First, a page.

The second script links to a game, which coincidentally is made by the same person that made the script, the “server side” and the group!

In this case the person who made this is already banned, but make sure to report the groups and/or users so Roblox can ban them. This is important. (she had expensive items, don’t do wrong stuff kids)

Final words

Feel free to correct any mistakes!
I’d like to thank you for reading (and hopefully understood!) everything I’ve shared here. \(^ヮ^)/

I mainly made this tutorial because there isn’t too much information on this. When I started programming Luau, I was a noob at this stuff because it was my first language, and CS was a big and complicated world. I mean, it still is, but I already learnt a bunch of stuff in those 4 years!
So I thought all those numbers and stuff were obfuscated, and that I wouldn’t be able to deobfuscate them. Turned out it was super easy!

Do zobaczenia, till’ next time! :pray:


Hello, I am not a Microsoft employee but I can say that this was in-depth and should help a lot of people! It’s not every day I see an in-depth and well-made post on various subjects.

Aside from that, i’d avoid any public links such as the model, You put a warning but people may share it with their friends and whatnot. Nevertheless, it’s just a precaution. But aside from that. Thanks!

Also, What are you using for your explorer and what not? Those icons look unique. Ik the IDE is VSCode but the studio modifications look simplistic and neat.

I rate you 87% Epic Gamer


Thanks for the kind words!

I mean, the malicious person can grab also grab one of the millions of infected free models on the toolbox to send to their “friends”. Although, you’re right, and I’m going to delete those links.

The icons for VSC are from an extension called Material Icon Theme, and the icons for Studio is Vanilla. It indeed looks simplistic and neat, I can swear the default Studio icons are the same since 2016, and need renovation.

87,157% :sunglasses:

1 Like

Bumping the topic as I’ve updated it.

  • Added detailed explanations for every obfuscation method;
  • Made the wording better, and removed humor from some parts;
  • Added a couple more small things, such as small exercises to test your knowledge;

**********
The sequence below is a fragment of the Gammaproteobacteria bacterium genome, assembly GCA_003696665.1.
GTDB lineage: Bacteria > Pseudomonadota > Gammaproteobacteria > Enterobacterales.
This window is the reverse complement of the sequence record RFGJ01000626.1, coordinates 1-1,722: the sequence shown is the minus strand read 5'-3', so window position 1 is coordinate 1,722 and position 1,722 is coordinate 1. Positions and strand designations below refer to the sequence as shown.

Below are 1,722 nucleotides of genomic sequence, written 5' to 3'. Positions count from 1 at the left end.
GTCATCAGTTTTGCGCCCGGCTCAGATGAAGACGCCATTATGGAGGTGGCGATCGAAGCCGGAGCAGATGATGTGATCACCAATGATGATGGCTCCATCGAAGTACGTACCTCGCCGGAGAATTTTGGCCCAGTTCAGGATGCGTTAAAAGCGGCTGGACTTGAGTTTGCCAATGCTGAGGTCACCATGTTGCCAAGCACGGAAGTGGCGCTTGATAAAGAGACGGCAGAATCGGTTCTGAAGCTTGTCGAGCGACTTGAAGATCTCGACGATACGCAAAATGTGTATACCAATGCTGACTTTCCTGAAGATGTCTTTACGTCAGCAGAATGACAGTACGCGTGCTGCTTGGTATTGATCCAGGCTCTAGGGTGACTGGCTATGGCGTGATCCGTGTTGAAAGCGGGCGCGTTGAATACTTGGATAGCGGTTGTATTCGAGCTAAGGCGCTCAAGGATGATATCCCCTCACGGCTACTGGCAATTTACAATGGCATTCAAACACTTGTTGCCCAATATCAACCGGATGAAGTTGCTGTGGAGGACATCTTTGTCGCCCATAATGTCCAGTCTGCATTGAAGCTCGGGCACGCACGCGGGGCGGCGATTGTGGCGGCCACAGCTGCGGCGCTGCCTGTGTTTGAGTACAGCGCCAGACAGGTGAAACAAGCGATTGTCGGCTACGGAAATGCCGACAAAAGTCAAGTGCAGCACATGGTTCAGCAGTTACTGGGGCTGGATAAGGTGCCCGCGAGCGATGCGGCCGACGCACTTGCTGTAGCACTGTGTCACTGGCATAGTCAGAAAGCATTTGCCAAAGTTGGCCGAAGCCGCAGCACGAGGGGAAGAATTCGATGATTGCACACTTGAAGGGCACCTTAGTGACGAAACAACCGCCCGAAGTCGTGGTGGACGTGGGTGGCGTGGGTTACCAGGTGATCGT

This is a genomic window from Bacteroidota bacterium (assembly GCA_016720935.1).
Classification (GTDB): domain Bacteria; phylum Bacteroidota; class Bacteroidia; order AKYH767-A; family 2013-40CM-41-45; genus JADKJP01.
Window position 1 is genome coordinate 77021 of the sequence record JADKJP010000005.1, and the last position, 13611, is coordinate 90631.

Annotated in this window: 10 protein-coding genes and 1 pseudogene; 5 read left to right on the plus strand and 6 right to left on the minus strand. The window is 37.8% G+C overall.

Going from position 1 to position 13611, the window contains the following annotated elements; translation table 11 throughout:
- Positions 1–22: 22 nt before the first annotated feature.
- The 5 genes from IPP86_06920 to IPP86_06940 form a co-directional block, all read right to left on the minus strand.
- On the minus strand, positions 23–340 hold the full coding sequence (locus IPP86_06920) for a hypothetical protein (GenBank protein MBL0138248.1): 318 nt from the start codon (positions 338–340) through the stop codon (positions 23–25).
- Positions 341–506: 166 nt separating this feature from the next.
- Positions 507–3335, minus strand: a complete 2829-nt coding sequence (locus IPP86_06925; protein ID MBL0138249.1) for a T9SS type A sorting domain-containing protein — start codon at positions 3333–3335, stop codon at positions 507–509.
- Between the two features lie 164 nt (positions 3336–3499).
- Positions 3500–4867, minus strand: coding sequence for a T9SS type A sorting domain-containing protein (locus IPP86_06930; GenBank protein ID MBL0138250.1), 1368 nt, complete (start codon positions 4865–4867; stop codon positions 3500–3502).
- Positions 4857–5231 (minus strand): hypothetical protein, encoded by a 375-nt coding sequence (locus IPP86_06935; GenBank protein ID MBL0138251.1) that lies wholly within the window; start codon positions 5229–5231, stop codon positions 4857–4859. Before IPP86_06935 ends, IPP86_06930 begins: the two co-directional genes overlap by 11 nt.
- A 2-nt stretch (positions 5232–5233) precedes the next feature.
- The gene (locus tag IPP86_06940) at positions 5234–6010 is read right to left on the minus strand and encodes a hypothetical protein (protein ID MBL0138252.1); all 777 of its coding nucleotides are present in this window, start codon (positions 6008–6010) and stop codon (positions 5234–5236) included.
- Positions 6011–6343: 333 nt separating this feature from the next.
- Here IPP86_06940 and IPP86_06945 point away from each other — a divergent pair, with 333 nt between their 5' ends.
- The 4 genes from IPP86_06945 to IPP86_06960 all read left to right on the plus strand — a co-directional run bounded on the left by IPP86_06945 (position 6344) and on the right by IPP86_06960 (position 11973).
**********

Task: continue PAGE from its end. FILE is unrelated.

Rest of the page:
I had a small existential crisis because I’ve learnt so much stuff in this 1 month that has passed!

1 Like

Wow this was an amazingly made tutorial!

I learned a lot and the formatting & style was amazing, keep it up :wink:


Thanks for the kind words! I’m currently writing another tutorial and I hope people enjoy & learn from it as well!

Thank you so much! This is such a complete article. Please keep posting if possible :slight_smile:

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Just so anybody who reads this knows, sometimes you’ll run into a script which has no publicly available and working deobfuscator, in which case you’ll be sitting there pretty helplessly. The best defense is to just not insert sketchy models into your game.


I’m gonna put that into the tutorial, this was more of an informative post, by no means you should be inserting sketchy models in your game, except if you’re going on a reporting spree, and you’re using an empty baseplate.
Edit: you can use this to reverse engineer exploiting scripts too, in that case people can do it in a baseplate and/or alt too!

I’ve updated the hexadecimals section to include examples with alphanumerical values, upgraded some prints, explained a bit more the in junk code section, fixed some grammar mistakes (the the). I’ve now read through the tutorial thoroughly and there should be nothing more to upgrade. Enjoy the free knowledge!

I’m also a sneaky dude and I’m using this as an opportunity to bump :cool:

This is a really high quality tutorial, but if you know a script is malicious, why not just delete it?

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Well, if you’re a good person, you can trace the malicious module back and report it.
If you’re after scripts exploiters use for your game, you can trace the module back, and either deobfuscate them to patch them and/or just report them to Roblox.
(I also thank you for the kind words!)


Very interesting topic and covers quite a lot.

However I do not recommend this to newer scripters as this is a tedious process as most exploiters/backdoor creators do much more. I’ve even had to go through 30 or so models just to get the original and had to deobfuscate a stupidly long script just to blacklist the group/player(s).

Only reason to deobfuscate code like this, is if the code is destroying the game or worsening the experience for other players in the game.

1 Like